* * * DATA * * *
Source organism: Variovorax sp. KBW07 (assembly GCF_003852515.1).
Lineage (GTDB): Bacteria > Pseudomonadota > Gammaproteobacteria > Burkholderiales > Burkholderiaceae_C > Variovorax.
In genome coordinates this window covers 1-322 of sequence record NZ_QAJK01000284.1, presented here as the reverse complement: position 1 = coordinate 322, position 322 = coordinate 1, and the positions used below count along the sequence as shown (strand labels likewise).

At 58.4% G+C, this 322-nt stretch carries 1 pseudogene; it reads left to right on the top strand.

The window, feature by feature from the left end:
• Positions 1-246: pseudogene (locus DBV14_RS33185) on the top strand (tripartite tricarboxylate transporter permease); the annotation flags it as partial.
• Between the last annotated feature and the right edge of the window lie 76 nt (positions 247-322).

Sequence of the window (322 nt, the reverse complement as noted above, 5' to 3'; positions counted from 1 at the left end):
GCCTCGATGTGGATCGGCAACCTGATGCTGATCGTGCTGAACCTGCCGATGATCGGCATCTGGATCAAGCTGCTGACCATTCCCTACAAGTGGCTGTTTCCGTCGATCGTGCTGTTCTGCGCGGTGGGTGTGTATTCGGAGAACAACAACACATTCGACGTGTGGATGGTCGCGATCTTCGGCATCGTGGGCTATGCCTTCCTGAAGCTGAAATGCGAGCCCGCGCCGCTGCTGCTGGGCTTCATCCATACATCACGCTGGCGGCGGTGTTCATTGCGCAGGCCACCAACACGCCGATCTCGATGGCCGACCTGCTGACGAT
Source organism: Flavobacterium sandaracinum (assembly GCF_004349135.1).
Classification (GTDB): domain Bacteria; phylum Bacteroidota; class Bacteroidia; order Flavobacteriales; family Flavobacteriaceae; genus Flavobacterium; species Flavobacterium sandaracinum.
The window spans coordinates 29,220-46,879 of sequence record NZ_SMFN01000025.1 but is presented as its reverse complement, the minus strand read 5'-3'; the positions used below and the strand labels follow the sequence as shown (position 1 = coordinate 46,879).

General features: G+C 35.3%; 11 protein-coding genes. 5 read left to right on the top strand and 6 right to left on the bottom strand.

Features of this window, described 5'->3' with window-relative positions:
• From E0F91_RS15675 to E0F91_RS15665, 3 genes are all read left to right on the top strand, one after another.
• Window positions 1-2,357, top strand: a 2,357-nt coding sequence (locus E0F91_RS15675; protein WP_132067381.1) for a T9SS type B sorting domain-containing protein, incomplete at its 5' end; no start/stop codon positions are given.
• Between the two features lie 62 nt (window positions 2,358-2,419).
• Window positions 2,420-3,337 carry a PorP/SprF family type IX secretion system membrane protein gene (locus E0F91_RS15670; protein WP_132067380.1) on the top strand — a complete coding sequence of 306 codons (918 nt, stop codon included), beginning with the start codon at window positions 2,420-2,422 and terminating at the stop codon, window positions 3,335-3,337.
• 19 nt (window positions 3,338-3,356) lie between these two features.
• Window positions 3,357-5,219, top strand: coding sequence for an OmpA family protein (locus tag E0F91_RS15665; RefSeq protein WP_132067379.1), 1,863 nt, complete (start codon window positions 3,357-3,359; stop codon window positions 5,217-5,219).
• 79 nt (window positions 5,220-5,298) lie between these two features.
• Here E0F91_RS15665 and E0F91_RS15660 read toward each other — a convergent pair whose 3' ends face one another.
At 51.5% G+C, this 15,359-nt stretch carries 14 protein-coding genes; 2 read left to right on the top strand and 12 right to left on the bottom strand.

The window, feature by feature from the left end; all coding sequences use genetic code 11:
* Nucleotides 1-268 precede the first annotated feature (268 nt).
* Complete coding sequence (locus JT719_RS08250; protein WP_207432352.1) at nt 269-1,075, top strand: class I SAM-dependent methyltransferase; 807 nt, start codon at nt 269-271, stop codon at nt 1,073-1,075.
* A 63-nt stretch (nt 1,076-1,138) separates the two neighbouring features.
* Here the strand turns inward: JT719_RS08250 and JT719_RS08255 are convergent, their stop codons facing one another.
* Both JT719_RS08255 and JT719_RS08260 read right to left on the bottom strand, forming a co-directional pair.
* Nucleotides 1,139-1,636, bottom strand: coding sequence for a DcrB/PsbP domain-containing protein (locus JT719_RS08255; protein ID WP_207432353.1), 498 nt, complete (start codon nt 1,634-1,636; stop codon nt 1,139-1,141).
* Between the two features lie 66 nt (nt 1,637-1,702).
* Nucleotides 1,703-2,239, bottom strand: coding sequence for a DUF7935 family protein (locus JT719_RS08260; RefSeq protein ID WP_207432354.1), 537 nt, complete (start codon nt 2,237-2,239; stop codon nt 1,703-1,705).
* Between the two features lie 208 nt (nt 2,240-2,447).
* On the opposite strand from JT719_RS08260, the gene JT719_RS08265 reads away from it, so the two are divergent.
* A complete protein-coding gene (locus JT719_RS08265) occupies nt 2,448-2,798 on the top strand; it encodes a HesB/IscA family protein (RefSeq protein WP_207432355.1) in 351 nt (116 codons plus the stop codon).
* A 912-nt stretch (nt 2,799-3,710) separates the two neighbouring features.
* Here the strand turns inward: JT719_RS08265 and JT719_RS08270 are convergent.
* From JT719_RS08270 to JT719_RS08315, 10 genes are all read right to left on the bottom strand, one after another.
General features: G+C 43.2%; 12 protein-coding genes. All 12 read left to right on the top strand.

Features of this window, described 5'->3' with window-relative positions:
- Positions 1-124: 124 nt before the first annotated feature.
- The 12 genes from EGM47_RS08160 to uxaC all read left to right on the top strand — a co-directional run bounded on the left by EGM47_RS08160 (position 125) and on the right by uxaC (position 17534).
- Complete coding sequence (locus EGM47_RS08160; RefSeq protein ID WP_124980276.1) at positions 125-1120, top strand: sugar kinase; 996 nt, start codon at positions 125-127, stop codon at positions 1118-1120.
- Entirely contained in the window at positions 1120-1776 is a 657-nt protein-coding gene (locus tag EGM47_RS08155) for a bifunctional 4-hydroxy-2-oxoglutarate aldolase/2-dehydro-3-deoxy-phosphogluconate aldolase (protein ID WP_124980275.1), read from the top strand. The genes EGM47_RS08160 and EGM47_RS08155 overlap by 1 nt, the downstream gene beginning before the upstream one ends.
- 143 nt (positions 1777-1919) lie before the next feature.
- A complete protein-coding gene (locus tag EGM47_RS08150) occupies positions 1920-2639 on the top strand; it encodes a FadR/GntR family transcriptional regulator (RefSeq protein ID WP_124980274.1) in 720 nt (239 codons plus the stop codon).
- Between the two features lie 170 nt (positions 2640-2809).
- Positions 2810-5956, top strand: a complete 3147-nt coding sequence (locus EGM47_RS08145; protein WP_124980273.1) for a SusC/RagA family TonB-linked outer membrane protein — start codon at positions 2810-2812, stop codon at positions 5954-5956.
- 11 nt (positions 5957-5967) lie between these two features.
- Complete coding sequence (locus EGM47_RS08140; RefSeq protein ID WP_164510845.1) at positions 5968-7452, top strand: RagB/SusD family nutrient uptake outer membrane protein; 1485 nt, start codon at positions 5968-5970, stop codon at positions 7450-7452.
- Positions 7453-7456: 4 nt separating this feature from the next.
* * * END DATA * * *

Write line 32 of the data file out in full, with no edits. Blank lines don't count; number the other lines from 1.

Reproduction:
* Nucleotides 1,703-2,239, bottom strand: coding sequence for a DUF7935 family protein (locus JT719_RS08260; RefSeq protein ID WP_207432354.1), 537 nt, complete (start codon nt 2,237-2,239; stop codon nt 1,703-1,705).